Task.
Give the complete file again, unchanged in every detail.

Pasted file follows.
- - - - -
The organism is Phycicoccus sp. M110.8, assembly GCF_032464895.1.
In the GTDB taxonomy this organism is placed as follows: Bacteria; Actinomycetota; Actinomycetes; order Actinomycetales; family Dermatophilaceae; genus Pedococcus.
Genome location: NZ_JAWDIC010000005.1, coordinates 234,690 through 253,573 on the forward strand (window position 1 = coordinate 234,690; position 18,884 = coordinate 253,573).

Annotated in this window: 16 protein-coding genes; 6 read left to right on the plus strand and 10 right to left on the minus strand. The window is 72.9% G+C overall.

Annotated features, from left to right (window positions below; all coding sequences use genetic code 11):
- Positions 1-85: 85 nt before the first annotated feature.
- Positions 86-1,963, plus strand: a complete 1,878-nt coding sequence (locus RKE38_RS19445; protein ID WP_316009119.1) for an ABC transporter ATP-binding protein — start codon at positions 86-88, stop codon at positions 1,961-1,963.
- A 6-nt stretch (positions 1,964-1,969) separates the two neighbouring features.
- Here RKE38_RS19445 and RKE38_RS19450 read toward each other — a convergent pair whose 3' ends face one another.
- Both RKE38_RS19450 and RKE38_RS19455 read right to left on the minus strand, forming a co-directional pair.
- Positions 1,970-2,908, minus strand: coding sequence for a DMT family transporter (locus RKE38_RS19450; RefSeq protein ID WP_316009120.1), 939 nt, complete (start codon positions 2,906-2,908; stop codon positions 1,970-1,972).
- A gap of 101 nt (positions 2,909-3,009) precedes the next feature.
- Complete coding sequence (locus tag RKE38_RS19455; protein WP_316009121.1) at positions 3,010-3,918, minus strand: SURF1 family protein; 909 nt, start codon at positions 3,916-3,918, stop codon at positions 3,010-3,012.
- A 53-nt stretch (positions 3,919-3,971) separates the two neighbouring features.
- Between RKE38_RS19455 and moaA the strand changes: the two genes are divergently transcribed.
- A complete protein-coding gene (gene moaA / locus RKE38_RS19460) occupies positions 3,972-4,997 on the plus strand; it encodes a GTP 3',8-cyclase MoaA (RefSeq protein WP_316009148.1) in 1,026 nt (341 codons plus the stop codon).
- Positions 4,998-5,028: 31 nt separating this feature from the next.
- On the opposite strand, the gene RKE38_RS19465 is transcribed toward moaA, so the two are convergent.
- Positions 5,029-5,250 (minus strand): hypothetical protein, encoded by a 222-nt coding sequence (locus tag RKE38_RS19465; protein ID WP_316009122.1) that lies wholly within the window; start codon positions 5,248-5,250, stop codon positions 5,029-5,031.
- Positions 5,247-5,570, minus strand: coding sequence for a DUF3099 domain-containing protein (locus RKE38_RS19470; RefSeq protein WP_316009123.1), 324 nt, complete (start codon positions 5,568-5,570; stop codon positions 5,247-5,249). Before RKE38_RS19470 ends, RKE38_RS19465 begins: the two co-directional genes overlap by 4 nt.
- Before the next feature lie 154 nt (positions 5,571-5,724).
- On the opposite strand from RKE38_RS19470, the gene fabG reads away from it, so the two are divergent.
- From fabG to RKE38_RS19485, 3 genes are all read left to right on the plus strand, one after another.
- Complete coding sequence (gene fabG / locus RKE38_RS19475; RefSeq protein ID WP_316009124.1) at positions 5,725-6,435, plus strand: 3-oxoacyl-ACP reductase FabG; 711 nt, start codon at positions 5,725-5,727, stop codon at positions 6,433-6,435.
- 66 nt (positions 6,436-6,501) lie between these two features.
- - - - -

The organism is Phycicoccus sp. M110.8, assembly GCF_032464895.1.
In the GTDB taxonomy this organism is placed as follows: Bacteria; Actinomycetota; Actinomycetes; order Actinomycetales; family Dermatophilaceae; genus Pedococcus.
Genome location: NZ_JAWDIC010000005.1, coordinates 234,690 through 253,573 on the forward strand (window position 1 = coordinate 234,690; position 18,884 = coordinate 253,573).

Annotated in this window: 16 protein-coding genes; 6 read left to right on the plus strand and 10 right to left on the minus strand. The window is 72.9% G+C overall.

Annotated features, from left to right (window positions below; all coding sequences use genetic code 11):
- Positions 1-85: 85 nt before the first annotated feature.
- Positions 86-1,963, plus strand: a complete 1,878-nt coding sequence (locus RKE38_RS19445; protein ID WP_316009119.1) for an ABC transporter ATP-binding protein — start codon at positions 86-88, stop codon at positions 1,961-1,963.
- A 6-nt stretch (positions 1,964-1,969) separates the two neighbouring features.
- Here RKE38_RS19445 and RKE38_RS19450 read toward each other — a convergent pair whose 3' ends face one another.
- Both RKE38_RS19450 and RKE38_RS19455 read right to left on the minus strand, forming a co-directional pair.
- Positions 1,970-2,908, minus strand: coding sequence for a DMT family transporter (locus RKE38_RS19450; RefSeq protein ID WP_316009120.1), 939 nt, complete (start codon positions 2,906-2,908; stop codon positions 1,970-1,972).
- A gap of 101 nt (positions 2,909-3,009) precedes the next feature.
- Complete coding sequence (locus tag RKE38_RS19455; protein WP_316009121.1) at positions 3,010-3,918, minus strand: SURF1 family protein; 909 nt, start codon at positions 3,916-3,918, stop codon at positions 3,010-3,012.
- A 53-nt stretch (positions 3,919-3,971) separates the two neighbouring features.
- Between RKE38_RS19455 and moaA the strand changes: the two genes are divergently transcribed.
- A complete protein-coding gene (gene moaA / locus RKE38_RS19460) occupies positions 3,972-4,997 on the plus strand; it encodes a GTP 3',8-cyclase MoaA (RefSeq protein WP_316009148.1) in 1,026 nt (341 codons plus the stop codon).
- Positions 4,998-5,028: 31 nt separating this feature from the next.
- On the opposite strand, the gene RKE38_RS19465 is transcribed toward moaA, so the two are convergent.
- Positions 5,029-5,250 (minus strand): hypothetical protein, encoded by a 222-nt coding sequence (locus tag RKE38_RS19465; protein ID WP_316009122.1) that lies wholly within the window; start codon positions 5,248-5,250, stop codon positions 5,029-5,031.
- Positions 5,247-5,570, minus strand: coding sequence for a DUF3099 domain-containing protein (locus RKE38_RS19470; RefSeq protein WP_316009123.1), 324 nt, complete (start codon positions 5,568-5,570; stop codon positions 5,247-5,249). Before RKE38_RS19470 ends, RKE38_RS19465 begins: the two co-directional genes overlap by 4 nt.
- Before the next feature lie 154 nt (positions 5,571-5,724).
- On the opposite strand from RKE38_RS19470, the gene fabG reads away from it, so the two are divergent.
- From fabG to RKE38_RS19485, 3 genes are all read left to right on the plus strand, one after another.
- Complete coding sequence (gene fabG / locus RKE38_RS19475; RefSeq protein ID WP_316009124.1) at positions 5,725-6,435, plus strand: 3-oxoacyl-ACP reductase FabG; 711 nt, start codon at positions 5,725-5,727, stop codon at positions 6,433-6,435.
- 66 nt (positions 6,436-6,501) lie between these two features.